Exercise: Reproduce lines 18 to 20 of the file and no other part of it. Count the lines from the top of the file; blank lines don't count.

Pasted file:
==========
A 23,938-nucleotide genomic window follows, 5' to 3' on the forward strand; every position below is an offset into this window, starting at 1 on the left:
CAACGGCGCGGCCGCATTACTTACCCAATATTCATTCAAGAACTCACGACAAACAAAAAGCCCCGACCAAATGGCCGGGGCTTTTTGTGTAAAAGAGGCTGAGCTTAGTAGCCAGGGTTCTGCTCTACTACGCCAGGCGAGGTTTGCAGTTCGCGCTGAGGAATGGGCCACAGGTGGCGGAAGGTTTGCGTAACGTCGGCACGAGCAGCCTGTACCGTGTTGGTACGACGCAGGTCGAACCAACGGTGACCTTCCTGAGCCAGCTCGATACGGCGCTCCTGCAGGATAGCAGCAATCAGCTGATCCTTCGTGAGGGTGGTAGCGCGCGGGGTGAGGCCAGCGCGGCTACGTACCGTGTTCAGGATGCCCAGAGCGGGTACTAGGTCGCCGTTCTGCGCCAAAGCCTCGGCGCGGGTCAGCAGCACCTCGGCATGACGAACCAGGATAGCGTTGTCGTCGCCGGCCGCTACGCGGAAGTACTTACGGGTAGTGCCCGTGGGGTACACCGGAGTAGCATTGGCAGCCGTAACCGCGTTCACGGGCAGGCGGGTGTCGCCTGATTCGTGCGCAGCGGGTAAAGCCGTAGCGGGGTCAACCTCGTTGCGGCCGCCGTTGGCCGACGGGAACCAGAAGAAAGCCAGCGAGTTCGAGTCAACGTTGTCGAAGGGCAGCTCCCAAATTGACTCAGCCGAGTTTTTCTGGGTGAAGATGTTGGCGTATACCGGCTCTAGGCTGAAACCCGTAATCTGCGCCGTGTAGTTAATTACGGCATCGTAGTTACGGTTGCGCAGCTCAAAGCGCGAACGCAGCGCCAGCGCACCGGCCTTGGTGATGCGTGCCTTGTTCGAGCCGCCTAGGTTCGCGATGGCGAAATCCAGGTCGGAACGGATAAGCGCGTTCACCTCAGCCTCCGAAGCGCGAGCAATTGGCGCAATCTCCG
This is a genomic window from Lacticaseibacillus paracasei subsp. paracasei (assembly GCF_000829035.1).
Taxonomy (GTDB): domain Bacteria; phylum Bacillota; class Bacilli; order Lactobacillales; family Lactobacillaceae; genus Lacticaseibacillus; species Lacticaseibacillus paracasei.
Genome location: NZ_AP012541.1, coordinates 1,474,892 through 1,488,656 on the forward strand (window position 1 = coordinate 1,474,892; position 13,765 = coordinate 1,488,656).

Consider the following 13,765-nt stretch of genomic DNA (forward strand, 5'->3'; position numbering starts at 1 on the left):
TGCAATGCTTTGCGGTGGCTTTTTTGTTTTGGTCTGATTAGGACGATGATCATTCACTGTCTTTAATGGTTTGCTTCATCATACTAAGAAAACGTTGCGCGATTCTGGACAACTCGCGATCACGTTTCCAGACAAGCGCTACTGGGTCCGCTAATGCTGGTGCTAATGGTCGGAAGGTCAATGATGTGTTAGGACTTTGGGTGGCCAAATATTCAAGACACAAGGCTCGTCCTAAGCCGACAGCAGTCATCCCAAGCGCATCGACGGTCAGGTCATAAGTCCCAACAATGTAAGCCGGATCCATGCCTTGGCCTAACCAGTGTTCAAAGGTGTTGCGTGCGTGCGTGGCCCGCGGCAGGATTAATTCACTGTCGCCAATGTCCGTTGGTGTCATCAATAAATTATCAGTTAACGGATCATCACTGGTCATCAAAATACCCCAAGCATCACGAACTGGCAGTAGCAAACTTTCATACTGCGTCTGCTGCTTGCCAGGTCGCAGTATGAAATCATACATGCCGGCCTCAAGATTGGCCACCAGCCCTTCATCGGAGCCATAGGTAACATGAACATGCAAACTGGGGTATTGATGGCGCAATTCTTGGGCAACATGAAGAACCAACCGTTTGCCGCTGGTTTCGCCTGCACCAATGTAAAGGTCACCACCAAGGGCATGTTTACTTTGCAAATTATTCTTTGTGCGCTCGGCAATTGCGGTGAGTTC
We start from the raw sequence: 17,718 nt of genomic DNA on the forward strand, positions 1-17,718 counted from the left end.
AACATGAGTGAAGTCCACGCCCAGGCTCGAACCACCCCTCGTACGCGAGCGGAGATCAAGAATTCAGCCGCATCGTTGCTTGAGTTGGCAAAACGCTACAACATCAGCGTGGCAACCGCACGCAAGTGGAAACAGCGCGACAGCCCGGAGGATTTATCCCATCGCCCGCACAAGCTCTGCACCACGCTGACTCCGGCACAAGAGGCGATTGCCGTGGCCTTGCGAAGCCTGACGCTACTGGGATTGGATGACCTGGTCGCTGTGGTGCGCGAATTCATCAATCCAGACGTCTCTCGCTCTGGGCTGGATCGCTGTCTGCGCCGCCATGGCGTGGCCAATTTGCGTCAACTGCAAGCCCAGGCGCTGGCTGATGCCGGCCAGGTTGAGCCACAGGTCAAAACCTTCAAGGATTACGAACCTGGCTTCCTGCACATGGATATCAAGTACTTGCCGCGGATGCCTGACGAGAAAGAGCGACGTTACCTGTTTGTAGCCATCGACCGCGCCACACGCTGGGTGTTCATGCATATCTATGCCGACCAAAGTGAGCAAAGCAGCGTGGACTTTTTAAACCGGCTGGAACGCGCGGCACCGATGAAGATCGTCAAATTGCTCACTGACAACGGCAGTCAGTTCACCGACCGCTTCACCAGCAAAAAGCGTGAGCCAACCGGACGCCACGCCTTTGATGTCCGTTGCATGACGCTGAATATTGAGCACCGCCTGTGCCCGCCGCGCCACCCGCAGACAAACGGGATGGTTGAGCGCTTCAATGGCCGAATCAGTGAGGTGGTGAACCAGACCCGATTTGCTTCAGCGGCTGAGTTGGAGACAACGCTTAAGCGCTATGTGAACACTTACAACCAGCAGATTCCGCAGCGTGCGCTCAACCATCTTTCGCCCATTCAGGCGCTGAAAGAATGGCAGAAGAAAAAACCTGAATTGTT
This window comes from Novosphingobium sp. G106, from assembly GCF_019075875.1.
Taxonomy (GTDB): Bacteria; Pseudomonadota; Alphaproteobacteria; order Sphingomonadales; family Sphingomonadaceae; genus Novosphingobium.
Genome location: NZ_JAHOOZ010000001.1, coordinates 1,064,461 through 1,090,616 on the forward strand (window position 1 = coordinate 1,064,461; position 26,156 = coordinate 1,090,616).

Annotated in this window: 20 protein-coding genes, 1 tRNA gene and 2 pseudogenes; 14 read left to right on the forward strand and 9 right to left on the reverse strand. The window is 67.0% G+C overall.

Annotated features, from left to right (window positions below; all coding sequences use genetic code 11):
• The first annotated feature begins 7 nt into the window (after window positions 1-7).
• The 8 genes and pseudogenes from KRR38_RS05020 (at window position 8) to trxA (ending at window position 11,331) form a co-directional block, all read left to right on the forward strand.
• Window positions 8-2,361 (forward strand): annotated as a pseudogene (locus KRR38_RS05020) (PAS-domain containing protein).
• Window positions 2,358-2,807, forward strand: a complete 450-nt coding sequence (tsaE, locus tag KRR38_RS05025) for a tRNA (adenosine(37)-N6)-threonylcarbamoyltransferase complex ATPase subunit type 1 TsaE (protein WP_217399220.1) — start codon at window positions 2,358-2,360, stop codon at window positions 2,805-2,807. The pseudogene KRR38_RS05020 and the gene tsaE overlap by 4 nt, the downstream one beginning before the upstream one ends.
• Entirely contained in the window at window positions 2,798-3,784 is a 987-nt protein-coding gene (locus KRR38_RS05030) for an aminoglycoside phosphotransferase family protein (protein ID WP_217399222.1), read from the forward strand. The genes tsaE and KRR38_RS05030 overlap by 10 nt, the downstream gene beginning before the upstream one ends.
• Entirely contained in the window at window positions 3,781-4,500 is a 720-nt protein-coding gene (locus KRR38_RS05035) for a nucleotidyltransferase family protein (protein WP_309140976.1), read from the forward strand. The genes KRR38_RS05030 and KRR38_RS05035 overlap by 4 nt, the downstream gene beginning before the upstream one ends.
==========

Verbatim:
• Window positions 2,358-2,807, forward strand: a complete 450-nt coding sequence (tsaE, locus tag KRR38_RS05025) for a tRNA (adenosine(37)-N6)-threonylcarbamoyltransferase complex ATPase subunit type 1 TsaE (protein WP_217399220.1) — start codon at window positions 2,358-2,360, stop codon at window positions 2,805-2,807. The pseudogene KRR38_RS05020 and the gene tsaE overlap by 4 nt, the downstream one beginning before the upstream one ends.
• Entirely contained in the window at window positions 2,798-3,784 is a 987-nt protein-coding gene (locus KRR38_RS05030) for an aminoglycoside phosphotransferase family protein (protein ID WP_217399222.1), read from the forward strand. The genes tsaE and KRR38_RS05030 overlap by 10 nt, the downstream gene beginning before the upstream one ends.
• Entirely contained in the window at window positions 3,781-4,500 is a 720-nt protein-coding gene (locus KRR38_RS05035) for a nucleotidyltransferase family protein (protein WP_309140976.1), read from the forward strand. The genes KRR38_RS05030 and KRR38_RS05035 overlap by 4 nt, the downstream gene beginning before the upstream one ends.